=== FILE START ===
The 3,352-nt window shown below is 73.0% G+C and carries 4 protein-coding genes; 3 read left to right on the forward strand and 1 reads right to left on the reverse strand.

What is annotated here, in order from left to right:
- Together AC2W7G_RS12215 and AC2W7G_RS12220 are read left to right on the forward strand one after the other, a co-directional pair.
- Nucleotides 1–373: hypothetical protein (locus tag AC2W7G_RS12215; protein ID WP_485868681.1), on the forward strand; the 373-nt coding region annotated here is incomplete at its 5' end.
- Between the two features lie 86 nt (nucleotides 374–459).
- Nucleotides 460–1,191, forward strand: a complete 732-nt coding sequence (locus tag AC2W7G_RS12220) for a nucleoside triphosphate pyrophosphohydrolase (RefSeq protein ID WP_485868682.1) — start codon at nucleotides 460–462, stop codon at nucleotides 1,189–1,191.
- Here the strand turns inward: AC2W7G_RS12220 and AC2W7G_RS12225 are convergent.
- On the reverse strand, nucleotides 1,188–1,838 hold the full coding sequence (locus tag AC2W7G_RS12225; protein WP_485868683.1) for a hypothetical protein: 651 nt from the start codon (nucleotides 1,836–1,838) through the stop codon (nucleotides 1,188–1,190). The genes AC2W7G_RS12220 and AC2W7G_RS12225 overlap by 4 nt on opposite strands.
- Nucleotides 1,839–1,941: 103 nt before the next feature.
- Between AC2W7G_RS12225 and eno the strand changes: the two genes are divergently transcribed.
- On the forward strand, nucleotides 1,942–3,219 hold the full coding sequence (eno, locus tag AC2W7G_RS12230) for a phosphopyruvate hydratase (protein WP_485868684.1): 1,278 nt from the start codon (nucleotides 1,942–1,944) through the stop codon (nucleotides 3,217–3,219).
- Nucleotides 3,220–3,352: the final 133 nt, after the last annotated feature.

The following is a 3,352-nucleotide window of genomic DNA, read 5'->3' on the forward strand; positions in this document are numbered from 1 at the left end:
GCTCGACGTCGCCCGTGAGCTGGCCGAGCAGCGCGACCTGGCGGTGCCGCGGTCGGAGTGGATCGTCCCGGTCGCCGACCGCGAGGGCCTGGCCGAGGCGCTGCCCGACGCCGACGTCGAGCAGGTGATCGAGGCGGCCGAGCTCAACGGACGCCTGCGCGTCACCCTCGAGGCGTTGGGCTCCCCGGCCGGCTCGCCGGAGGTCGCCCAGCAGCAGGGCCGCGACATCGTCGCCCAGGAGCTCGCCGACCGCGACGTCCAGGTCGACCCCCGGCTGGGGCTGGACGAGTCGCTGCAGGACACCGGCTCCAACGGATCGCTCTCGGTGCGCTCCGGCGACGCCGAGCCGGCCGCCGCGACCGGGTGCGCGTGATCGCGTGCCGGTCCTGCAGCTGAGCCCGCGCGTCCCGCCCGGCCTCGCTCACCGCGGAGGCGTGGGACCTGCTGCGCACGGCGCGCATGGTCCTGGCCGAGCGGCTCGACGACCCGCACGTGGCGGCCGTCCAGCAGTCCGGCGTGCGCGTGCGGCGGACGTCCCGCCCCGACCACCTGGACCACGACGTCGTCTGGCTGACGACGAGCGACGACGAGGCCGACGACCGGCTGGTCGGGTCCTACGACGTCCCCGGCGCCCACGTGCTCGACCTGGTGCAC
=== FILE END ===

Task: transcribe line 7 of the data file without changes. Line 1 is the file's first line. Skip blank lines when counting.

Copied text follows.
- Here the strand turns inward: AC2W7G_RS12220 and AC2W7G_RS12225 are convergent.